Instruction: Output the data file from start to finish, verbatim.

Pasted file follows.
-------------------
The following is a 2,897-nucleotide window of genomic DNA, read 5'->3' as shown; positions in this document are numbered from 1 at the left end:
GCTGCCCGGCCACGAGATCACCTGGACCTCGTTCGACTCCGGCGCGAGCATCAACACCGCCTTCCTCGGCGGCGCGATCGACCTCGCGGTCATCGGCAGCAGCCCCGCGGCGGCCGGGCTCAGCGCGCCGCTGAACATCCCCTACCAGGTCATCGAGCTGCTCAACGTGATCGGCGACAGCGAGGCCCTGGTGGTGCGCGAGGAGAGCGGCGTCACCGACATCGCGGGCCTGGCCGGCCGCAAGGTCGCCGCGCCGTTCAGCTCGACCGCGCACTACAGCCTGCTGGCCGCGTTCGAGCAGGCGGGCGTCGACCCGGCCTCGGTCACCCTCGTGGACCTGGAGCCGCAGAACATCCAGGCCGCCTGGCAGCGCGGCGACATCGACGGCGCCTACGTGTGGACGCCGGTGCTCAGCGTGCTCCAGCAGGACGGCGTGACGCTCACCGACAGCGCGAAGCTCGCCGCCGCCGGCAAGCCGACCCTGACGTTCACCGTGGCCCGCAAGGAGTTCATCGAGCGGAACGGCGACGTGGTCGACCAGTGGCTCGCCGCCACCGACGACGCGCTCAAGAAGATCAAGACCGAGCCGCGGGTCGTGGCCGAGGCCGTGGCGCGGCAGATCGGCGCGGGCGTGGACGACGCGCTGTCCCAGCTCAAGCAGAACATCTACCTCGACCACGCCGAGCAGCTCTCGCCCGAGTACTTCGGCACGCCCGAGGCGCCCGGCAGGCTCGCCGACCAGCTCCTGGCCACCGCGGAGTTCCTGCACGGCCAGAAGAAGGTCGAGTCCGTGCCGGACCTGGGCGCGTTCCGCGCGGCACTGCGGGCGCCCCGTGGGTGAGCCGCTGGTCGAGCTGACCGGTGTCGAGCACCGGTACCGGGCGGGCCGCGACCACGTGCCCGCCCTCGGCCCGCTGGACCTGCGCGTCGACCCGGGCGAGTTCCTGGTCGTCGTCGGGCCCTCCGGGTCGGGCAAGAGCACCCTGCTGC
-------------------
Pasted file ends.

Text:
The following is a 2,897-nucleotide window of genomic DNA, read 5'->3' as shown; positions in this document are numbered from 1 at the left end:
GCTGCCCGGCCACGAGATCACCTGGACCTCGTTCGACTCCGGCGCGAGCATCAACACCGCCTTCCTCGGCGGCGCGATCGACCTCGCGGTCATCGGCAGCAGCCCCGCGGCGGCCGGGCTCAGCGCGCCGCTGAACATCCCCTACCAGGTCATCGAGCTGCTCAACGTGATCGGCGACAGCGAGGCCCTGGTGGTGCGCGAGGAGAGCGGCGTCACCGACATCGCGGGCCTGGCCGGCCGCAAGGTCGCCGCGCCGTTCAGCTCGACCGCGCACTACAGCCTGCTGGCCGCGTTCGAGCAGGCGGGCGTCGACCCGGCCTCGGTCACCCTCGTGGACCTGGAGCCGCAGAACATCCAGGCCGCCTGGCAGCGCGGCGACATCGACGGCGCCTACGTGTGGACGCCGGTGCTCAGCGTGCTCCAGCAGGACGGCGTGACGCTCACCGACAGCGCGAAGCTCGCCGCCGCCGGCAAGCCGACCCTGACGTTCACCGTGGCCCGCAAGGAGTTCATCGAGCGGAACGGCGACGTGGTCGACCAGTGGCTCGCCGCCACCGACGACGCGCTCAAGAAGATCAAGACCGAGCCGCGGGTCGTGGCCGAGGCCGTGGCGCGGCAGATCGGCGCGGGCGTGGACGACGCGCTGTCCCAGCTCAAGCAGAACATCTACCTCGACCACGCCGAGCAGCTCTCGCCCGAGTACTTCGGCACGCCCGAGGCGCCCGGCAGGCTCGCCGACCAGCTCCTGGCCACCGCGGAGTTCCTGCACGGCCAGAAGAAGGTCGAGTCCGTGCCGGACCTGGGCGCGTTCCGCGCGGCACTGCGGGCGCCCCGTGGGTGAGCCGCTGGTCGAGCTGACCGGTGTCGAGCACCGGTACCGGGCGGGCCGCGACCACGTGCCCGCCCTCGGCCCGCTGGACCTGCGCGTCGACCCGGGCGAGTTCCTGGTCGTCGTCGGGCCCTCCGGGTCGGGCAAGAGCACCCTGCTGC